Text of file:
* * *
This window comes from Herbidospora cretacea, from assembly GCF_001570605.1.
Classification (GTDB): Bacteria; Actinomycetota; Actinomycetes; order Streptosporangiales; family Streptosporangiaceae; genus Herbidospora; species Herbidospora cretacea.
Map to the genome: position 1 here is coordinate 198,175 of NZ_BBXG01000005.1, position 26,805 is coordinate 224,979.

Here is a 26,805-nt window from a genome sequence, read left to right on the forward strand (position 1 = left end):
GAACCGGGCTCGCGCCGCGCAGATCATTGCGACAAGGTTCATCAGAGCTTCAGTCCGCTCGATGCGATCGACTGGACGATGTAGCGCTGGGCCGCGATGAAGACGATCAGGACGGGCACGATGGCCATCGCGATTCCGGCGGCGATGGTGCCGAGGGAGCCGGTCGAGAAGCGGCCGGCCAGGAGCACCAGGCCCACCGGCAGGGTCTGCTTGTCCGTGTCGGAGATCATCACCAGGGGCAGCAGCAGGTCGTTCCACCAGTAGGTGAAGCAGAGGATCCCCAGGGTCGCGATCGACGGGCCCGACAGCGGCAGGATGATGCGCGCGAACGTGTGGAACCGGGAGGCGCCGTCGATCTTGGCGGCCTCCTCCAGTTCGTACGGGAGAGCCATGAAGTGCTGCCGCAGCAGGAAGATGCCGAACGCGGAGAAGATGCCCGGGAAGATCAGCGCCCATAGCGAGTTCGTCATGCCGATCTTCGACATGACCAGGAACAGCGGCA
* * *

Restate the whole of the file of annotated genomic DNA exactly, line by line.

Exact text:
This window comes from Herbidospora cretacea, from assembly GCF_001570605.1.
Classification (GTDB): Bacteria; Actinomycetota; Actinomycetes; order Streptosporangiales; family Streptosporangiaceae; genus Herbidospora; species Herbidospora cretacea.
Map to the genome: position 1 here is coordinate 198,175 of NZ_BBXG01000005.1, position 26,805 is coordinate 224,979.

Here is a 26,805-nt window from a genome sequence, read left to right on the forward strand (position 1 = left end):
GAACCGGGCTCGCGCCGCGCAGATCATTGCGACAAGGTTCATCAGAGCTTCAGTCCGCTCGATGCGATCGACTGGACGATGTAGCGCTGGGCCGCGATGAAGACGATCAGGACGGGCACGATGGCCATCGCGATTCCGGCGGCGATGGTGCCGAGGGAGCCGGTCGAGAAGCGGCCGGCCAGGAGCACCAGGCCCACCGGCAGGGTCTGCTTGTCCGTGTCGGAGATCATCACCAGGGGCAGCAGCAGGTCGTTCCACCAGTAGGTGAAGCAGAGGATCCCCAGGGTCGCGATCGACGGGCCCGACAGCGGCAGGATGATGCGCGCGAACGTGTGGAACCGGGAGGCGCCGTCGATCTTGGCGGCCTCCTCCAGTTCGTACGGGAGAGCCATGAAGTGCTGCCGCAGCAGGAAGATGCCGAACGCGGAGAAGATGCCCGGGAAGATCAGCGCCCATAGCGAGTTCGTCATGCCGATCTTCGACATGACCAGGAACAGCGGCA